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Dec 14, 2016

It's Just So Much Better: Why You Should Be Drinking Homemade Egg Nog This Season

Ahh... egg nog, you creamy holiday treat. Sure the ugly sweaters and mistletoe are hallmark traditions during this festive season, but no holiday get-together is truly complete without a glass of something spiced in hand. This year, ditch the store-bought syrupy stuff, and make your own with just a few ingredients you already have in your kitchen.   

 

Why You Should Make Your Own

I've never been a fan of store-bought egg nog. It's super sweet, a bit too creamy and gooey, and just made me feel like I needed a nap. In fact, I didn't think I liked egg nog at all until someone asked me very, very nicely to take a sip of his latest batch.

The problem with the carton is the slew of preservatives and extra ingredients (read: sugar) that just mix into a holiday slurry no one should be downing. You also never taste much of the spices that go so well with Christmas, thanks to that thick, pre-made consistency. So, I set off to make a version I'd want to drink. If you're like me, then you can appreciate this less sweet, less creamy version of the spirited nog that will have everyone asking for another glass.

Traditionally, Egg Nog was made up to a few months in advance and left in a cool dark area to age well before the seasonal celebrations. That's because eggs and milk were plentiful during the summer months, and a bit more scarce when the weather turned cold. This drink helped to carry that seasonal bounty well into the winter, and produced a well balanced, super creamy drink that warmed from the inside out on the cold nights. Thanks to modern trappings, there's no reason to worry about preserving eggs and milk for months on end, they're ready year round. Ready to be nogged.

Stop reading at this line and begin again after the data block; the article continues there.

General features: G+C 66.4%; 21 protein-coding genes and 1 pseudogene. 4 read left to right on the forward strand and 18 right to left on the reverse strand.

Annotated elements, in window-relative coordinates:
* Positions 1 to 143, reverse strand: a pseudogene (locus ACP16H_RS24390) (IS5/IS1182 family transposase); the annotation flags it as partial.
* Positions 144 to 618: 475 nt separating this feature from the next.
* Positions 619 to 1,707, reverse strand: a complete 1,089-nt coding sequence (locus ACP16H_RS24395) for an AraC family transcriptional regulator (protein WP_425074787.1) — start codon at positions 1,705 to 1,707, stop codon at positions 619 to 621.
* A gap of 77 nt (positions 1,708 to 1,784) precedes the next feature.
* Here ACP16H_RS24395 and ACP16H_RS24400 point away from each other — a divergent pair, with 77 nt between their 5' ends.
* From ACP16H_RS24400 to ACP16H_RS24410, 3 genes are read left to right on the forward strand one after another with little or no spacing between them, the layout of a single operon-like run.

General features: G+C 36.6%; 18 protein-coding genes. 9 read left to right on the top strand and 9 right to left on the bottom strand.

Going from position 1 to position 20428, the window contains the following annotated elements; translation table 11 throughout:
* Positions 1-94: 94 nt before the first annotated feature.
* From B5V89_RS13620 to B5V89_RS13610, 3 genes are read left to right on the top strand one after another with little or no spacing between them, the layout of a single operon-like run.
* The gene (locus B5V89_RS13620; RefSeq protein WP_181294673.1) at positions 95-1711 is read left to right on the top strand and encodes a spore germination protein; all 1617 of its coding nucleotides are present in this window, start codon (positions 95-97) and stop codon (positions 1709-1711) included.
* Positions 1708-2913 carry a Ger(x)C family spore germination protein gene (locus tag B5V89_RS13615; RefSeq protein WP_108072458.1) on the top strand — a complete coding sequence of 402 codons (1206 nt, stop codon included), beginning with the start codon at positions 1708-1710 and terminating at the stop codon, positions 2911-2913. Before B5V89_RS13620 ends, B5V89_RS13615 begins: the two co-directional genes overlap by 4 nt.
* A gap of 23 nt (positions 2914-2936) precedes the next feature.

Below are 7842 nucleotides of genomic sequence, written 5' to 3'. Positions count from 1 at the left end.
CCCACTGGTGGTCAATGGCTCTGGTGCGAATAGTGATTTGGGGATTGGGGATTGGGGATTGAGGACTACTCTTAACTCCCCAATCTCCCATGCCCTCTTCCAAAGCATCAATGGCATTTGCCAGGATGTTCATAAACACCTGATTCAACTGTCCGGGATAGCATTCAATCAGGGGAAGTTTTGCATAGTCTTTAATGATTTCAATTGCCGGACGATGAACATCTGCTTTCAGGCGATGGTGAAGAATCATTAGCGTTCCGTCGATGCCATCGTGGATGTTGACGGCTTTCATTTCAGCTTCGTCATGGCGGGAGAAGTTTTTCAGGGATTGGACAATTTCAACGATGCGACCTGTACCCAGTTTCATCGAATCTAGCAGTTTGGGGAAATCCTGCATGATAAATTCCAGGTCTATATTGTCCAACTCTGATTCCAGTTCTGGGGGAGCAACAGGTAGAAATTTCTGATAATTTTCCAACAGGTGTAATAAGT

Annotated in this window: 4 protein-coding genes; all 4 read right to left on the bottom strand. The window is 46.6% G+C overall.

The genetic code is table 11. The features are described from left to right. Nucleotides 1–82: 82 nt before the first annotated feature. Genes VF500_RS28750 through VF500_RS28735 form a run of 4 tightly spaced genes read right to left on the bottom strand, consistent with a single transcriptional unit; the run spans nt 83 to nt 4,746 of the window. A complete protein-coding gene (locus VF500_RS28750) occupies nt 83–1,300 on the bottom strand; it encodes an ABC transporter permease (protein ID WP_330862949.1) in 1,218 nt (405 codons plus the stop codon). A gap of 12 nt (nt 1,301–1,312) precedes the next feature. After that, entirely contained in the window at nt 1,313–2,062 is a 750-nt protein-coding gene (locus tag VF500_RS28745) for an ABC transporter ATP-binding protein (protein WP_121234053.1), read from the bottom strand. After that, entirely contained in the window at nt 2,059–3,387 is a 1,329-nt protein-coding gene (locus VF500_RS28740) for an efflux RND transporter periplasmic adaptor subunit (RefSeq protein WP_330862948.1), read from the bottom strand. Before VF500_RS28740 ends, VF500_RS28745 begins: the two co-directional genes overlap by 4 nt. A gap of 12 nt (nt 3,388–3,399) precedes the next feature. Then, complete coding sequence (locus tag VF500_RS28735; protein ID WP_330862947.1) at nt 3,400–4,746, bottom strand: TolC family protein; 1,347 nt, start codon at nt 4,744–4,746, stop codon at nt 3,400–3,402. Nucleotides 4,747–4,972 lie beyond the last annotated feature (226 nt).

Let's Talk Raw Eggs

It's a good idea to use pasteurized eggs to limit the chance of Christmas cheer turning into a case of holiday food poisoning. Honestly, it's a limited risk, but one that's easy to avoid. Also, bringing the egg mixture up to about 160° F for about seven helps the further fend off bacteria.

Fresh egg nog will stay good for up to 3 days in the refrigerator, and up to a few weeks if spiked with rum right from the start. That's because the alcohol content acts as a natural preservative.

 

The Recipe (4-6 servings)

  • 4 cups whole milk
  • 6 eggs (pasteurized)
  • 1/2 cup sugar
  • 1/8 tsp salt
  • 3 cloves
  • 1 tsp vanilla
  • 1/2 tsp ground cinnamon
  • small pinch ground anise
  • 1/2 tsp ground nutmeg, plus more for serving
  • 1 1/2 cup dark rum or bourbon

 

  1. In a saucepan, combine 2 cups milk, sugar, salt, the eggs. Wisk together until well incorporated. Heat up the mix slowly to about 160-175 degrees, about 15 minutes. Don't boil the mix or the eggs may start to get lumpy. 
  2. Once the mix is up to temperature, incorporate in the vanilla, cinnamon, anise and nutmeg, stirring well to mix fully.
  3. Strain the mixture through a medium strainer to get out any egg chunks and the cloves.
  4. Transfer the finished drink to a large container and add the rest of the milk, stirring well to incorporate. Chill for at least 2 hours to allow the ingredients to combine well.
  5. The final drink can be mixed with coffee, pancakes, and of course rum or bourbon. For a spiked 'nog, combine two parts egg nog with one part spirit. 
  6. Fresh egg nog will stay good for up to 3 days in the refrigerator, and up to a few weeks if spiked with rum right from the start. Expect the proteins in the eggs to thicken over time and become more of a smooth consistency as the days go by. Of course, I've never had it stay that long in my house.

That's about it.

Alternative: For a light, creamier texture separate out the egg whites and whisk well until peaks are formed in the bowl. Fold the egg whites into the drink when transferring into the large containers in step 4. 

 

 

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